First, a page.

2023 Tax Return Timeline: When to Expect Your Refund

As long as they file correctly and without errors, taxpayers can expect to receive their tax refunds two weeks after submitting their federal returns.

Taxpayers can expect to receive their tax refunds two weeks after filing their federal returns, as long as they file correctly and without errors, according to CPA Practice Advisor, a publication for tax professionals. The publication releases a refund timeline each year based on averages for IRS refunds over the last 20 years. However, refunds may take longer during peak filing times in April, and refunds that include the Earned Income Tax Credit or the Additional Child Tax Credit cannot be issued until mid-February by law.

Here is a chart outlining the estimated timeline for when taxpayers can expect to receive their refunds, based on when their return was accepted but actual refund dates may vary. (Photo: The College Investor)

The IRS typically advises taxpayers to wait 21 days after filing for their refund, which is often their largest windfall of the year. To ensure a fast refund, taxpayers are advised to file early and electronically, and use direct deposit for refunds to prevent delays. Paper returns can take longer to process, despite recent changes by the IRS to speed up the process.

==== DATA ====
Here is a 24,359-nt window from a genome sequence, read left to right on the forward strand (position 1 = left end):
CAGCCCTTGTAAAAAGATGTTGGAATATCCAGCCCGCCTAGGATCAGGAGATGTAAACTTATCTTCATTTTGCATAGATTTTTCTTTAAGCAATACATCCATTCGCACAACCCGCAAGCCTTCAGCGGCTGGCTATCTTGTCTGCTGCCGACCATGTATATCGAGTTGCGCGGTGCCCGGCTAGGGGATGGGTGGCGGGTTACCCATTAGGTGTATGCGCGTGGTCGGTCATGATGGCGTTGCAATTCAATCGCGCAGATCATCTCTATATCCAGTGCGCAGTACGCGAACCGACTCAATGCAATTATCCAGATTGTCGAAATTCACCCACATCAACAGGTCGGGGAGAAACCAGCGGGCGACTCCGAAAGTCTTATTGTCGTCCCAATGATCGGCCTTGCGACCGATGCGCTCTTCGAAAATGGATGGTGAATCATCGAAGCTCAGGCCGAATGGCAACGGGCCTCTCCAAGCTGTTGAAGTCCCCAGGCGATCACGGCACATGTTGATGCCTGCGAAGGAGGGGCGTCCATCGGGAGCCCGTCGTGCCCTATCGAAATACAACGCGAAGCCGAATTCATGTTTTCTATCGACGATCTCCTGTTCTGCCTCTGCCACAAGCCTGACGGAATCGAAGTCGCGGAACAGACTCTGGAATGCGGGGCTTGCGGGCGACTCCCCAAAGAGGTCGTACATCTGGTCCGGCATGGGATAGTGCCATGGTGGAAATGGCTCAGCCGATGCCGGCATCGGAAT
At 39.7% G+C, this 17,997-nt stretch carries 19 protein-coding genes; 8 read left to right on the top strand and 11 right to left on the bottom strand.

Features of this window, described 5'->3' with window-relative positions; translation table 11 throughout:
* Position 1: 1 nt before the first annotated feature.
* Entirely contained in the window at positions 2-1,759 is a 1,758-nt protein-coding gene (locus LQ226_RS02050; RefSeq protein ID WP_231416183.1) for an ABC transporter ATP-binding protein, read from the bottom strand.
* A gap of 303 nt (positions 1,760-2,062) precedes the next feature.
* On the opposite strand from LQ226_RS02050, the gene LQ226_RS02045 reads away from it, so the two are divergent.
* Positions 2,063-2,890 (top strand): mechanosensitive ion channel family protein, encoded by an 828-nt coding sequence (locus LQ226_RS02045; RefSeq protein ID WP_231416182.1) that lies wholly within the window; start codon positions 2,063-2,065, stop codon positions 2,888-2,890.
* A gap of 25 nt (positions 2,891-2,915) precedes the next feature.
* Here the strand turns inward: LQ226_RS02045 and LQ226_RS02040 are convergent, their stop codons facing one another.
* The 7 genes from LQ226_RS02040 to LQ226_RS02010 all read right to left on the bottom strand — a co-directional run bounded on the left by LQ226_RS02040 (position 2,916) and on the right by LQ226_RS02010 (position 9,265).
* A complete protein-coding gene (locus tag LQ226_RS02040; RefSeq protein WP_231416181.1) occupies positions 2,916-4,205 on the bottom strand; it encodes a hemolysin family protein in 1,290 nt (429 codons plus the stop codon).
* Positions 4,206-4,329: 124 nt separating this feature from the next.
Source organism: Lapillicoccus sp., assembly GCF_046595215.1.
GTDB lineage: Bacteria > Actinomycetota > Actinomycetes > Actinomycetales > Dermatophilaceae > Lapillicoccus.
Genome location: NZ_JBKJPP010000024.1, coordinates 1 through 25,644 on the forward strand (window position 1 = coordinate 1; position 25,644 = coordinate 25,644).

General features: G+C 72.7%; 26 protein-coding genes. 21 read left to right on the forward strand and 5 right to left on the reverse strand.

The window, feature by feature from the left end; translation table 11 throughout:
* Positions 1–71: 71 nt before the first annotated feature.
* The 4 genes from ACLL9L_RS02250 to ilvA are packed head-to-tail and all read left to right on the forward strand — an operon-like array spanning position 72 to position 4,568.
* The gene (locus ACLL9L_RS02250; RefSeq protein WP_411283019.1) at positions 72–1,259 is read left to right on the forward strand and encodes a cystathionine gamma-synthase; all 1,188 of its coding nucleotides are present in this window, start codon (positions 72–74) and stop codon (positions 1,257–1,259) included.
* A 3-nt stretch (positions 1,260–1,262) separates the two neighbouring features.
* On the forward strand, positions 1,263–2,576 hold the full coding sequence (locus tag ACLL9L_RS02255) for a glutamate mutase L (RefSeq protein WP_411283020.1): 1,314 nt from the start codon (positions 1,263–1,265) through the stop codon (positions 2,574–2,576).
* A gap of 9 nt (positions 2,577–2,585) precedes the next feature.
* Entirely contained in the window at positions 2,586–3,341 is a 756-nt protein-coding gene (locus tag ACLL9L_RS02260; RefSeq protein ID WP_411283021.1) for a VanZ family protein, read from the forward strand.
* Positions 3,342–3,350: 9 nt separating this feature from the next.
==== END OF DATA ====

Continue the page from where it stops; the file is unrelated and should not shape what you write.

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Taxpayers are also advised to have all of their personal information and tax documents ready before filling out their returns. Returns with errors or missing information may require additional review, delaying the refund. In order to file correctly and avoid delays, taxpayers should have all necessary personal information for themselves, their spouses, and dependents, including birth dates and identification numbers, as well as records of their income, such as W-2s, 1099s and other forms related to unemployment compensation, dividends, pension, annuity or retirement plan distributions.

Receipts and documentation for items such as electric vehicles, solar panel installations, side hustles, or bitcoin transactions, should also be kept on hand. Other needed items could include Form 1095 for health insurance marketplace coverage, tuition, mortgage interest, and real estate tax receipts, as well as documentation of charitable donations for itemizing using Schedule A.

If you need help filing your taxes, the IRS offers free file options and Volunteer Income Tax Assistance (VITA) offers free tax preparation for moderate- to low-income individuals,  senior citizens, disabled individuals, or those who have a language barrier.

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